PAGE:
Back in the mid-’90s, when Cracker was delivering one alt-rock radio hit after another, it attracted a crowd of backward-baseball cap wearing dudes who’d be just as happy pumping their fists to some Soundgarden song as they would to Cracker’s sardonic “Teen Angst.”
Fifteen-plus years down the road, the band now attracts a more sophisticated audience (though I did spot one douchebag with his hat on backward) with its wide-ranging repertoire. Sure, the band trotted out ’90s hits like “Eurotrash Girl” and “Low” during its two-hour set at the Beachland Ballroom last night.
But those songs sounded surlier and edgier in the capable hands of singer-guitarist David Lowery, who’s blossomed into a cantankerous old man (his beard makes him look like he just came down from the mountains). He and guitarist Johnny Hickman are all that’s left of the original band, but they've kept the group’s identity intact and even released a solid new album, Sunrise in the Land of Milk and Honey.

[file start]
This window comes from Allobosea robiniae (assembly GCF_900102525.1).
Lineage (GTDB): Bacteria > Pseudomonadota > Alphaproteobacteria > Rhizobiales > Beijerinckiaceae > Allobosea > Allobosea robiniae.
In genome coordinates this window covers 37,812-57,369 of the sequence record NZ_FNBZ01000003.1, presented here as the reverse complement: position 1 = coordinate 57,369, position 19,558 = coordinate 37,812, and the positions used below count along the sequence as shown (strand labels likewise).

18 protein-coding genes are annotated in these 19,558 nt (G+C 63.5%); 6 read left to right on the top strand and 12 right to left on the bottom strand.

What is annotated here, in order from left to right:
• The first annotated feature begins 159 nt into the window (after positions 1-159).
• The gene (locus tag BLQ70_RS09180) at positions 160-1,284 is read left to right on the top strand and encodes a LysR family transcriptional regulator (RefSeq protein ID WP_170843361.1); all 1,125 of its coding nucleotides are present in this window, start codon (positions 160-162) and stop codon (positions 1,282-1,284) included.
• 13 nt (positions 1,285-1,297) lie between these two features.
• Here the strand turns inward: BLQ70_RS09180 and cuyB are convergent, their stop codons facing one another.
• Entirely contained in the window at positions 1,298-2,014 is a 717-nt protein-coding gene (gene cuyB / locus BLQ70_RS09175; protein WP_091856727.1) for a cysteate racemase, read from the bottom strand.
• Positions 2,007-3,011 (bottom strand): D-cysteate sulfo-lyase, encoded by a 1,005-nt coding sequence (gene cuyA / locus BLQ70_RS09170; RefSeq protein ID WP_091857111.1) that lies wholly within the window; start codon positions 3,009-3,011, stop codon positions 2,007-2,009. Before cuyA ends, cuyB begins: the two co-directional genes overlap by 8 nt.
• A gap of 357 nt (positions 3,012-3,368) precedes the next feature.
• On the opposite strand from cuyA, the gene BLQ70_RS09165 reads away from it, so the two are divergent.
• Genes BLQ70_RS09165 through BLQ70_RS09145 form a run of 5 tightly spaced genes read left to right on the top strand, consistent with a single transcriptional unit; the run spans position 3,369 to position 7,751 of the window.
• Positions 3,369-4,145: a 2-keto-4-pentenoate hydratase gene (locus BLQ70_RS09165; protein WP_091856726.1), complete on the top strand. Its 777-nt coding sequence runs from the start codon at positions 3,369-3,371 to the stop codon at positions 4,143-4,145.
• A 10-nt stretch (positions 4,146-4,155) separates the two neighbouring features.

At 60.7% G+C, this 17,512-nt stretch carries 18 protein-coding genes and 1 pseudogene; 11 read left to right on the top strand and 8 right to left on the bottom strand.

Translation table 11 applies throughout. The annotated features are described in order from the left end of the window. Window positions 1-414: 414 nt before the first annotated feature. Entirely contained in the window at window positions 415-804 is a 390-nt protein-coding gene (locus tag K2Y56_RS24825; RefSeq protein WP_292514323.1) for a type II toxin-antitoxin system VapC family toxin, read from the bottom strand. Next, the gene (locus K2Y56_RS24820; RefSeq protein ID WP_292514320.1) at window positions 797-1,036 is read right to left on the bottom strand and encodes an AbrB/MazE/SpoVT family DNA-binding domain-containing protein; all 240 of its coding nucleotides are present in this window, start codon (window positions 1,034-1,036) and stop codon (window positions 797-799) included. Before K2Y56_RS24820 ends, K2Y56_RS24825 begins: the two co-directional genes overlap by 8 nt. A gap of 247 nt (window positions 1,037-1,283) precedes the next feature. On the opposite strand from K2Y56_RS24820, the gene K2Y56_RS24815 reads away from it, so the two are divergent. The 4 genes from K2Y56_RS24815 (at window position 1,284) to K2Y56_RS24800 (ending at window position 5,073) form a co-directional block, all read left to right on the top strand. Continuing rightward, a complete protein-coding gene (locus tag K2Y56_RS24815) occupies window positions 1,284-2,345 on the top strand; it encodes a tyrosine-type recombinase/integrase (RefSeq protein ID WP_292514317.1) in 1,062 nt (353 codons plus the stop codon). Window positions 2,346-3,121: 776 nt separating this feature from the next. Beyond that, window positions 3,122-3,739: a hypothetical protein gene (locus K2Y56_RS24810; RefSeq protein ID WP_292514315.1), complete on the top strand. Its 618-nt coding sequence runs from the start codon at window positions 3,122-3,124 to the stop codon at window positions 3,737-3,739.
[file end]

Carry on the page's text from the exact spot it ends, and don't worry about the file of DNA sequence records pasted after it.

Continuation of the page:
New songs like "Friends,” originally a duet with Drive-By Trucker Patterson Hood (Hickman sang Hood’s parts), and “I Could Be Wrong, I Could Be Right” had that alt-country sound the band has always cultivated.
“Wilco wanted to be like Cracker, but they were too weak,” slurred one intoxicated fan standing next to me. While that might not be entirely true, Cracker did play with a kind of vigor that belied their small-hall status.
The group closed the show with two encores and then retreated to the lobby, where band members signed merch and met their fans. —Jeff Niesel